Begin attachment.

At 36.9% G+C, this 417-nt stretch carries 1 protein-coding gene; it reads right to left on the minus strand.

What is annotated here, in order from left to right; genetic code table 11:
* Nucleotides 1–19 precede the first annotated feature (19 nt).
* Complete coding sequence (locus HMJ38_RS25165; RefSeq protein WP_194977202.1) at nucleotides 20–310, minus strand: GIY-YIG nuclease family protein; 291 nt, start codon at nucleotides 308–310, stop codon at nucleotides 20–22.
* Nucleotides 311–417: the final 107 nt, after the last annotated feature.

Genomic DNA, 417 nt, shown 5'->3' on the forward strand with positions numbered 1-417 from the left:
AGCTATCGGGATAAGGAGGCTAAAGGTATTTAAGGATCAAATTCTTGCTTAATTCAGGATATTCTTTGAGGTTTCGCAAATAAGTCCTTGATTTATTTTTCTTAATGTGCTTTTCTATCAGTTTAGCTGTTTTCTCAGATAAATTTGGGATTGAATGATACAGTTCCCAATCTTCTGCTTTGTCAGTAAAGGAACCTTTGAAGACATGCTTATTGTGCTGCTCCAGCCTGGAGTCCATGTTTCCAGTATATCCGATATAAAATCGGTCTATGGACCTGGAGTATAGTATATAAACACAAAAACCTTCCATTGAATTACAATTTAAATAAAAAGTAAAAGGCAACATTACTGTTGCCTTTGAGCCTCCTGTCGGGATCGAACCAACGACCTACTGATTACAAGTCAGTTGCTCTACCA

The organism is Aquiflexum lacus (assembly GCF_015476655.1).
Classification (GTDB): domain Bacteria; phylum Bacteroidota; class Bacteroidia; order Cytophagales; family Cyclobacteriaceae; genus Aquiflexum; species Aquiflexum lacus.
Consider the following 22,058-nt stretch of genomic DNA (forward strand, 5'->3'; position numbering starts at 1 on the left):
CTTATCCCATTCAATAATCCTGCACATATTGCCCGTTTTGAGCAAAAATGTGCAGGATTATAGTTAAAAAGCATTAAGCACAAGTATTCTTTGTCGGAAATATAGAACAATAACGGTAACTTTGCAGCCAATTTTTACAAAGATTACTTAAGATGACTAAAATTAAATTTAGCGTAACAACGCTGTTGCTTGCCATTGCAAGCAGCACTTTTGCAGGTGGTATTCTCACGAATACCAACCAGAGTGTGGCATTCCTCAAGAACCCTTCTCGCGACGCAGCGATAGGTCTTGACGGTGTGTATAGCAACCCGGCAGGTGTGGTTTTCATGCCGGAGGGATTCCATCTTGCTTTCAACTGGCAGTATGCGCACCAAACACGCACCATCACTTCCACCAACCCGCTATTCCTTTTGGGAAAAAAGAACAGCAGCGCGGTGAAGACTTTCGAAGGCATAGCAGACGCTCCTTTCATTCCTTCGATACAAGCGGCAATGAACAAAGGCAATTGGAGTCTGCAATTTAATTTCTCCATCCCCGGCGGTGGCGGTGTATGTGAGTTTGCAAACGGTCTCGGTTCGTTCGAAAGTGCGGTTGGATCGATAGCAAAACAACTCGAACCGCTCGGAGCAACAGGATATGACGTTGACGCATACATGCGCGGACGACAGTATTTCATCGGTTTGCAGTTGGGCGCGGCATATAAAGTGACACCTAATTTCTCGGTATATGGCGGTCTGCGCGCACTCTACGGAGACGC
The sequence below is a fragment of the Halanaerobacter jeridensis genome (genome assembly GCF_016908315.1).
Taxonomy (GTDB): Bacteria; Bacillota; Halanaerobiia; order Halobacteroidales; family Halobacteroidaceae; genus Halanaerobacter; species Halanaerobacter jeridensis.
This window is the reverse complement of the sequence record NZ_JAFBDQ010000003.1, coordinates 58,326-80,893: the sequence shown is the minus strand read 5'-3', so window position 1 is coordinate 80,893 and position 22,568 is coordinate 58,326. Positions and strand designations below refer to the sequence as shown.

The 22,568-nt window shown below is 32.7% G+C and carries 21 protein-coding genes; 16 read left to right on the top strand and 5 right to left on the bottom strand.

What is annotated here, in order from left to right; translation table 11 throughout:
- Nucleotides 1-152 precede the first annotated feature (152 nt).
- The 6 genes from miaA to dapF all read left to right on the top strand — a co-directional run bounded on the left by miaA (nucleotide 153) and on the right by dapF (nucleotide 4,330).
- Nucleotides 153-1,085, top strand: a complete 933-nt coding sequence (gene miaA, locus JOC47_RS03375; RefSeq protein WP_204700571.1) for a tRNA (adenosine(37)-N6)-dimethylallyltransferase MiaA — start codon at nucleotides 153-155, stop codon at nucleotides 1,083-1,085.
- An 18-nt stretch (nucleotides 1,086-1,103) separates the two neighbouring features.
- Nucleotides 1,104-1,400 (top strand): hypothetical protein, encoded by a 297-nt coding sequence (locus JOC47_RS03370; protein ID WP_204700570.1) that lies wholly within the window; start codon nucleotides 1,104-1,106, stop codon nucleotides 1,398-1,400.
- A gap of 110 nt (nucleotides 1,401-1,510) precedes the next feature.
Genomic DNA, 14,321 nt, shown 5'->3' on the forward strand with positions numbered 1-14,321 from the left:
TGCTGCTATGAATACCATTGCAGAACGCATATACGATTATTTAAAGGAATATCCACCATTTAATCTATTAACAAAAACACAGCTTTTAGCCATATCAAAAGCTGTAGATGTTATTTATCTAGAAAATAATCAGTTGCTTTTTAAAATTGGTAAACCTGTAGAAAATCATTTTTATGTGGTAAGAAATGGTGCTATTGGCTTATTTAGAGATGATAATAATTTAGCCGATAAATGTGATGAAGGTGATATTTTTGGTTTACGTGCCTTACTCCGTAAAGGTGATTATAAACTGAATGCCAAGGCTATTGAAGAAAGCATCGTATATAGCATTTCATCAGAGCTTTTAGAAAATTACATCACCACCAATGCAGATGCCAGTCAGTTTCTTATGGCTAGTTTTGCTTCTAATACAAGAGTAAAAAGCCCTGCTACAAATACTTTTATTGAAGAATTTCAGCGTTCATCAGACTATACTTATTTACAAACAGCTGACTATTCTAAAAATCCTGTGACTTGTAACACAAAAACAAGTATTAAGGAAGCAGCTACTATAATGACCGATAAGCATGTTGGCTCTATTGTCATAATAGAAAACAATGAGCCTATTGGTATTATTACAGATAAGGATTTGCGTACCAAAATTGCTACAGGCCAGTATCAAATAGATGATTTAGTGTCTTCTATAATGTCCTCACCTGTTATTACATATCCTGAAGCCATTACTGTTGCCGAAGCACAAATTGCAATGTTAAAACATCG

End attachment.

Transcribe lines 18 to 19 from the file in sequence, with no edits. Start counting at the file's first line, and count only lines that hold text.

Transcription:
- The 6 genes from miaA to dapF all read left to right on the top strand — a co-directional run bounded on the left by miaA (nucleotide 153) and on the right by dapF (nucleotide 4,330).
- Nucleotides 153-1,085, top strand: a complete 933-nt coding sequence (gene miaA, locus JOC47_RS03375; RefSeq protein WP_204700571.1) for a tRNA (adenosine(37)-N6)-dimethylallyltransferase MiaA — start codon at nucleotides 153-155, stop codon at nucleotides 1,083-1,085.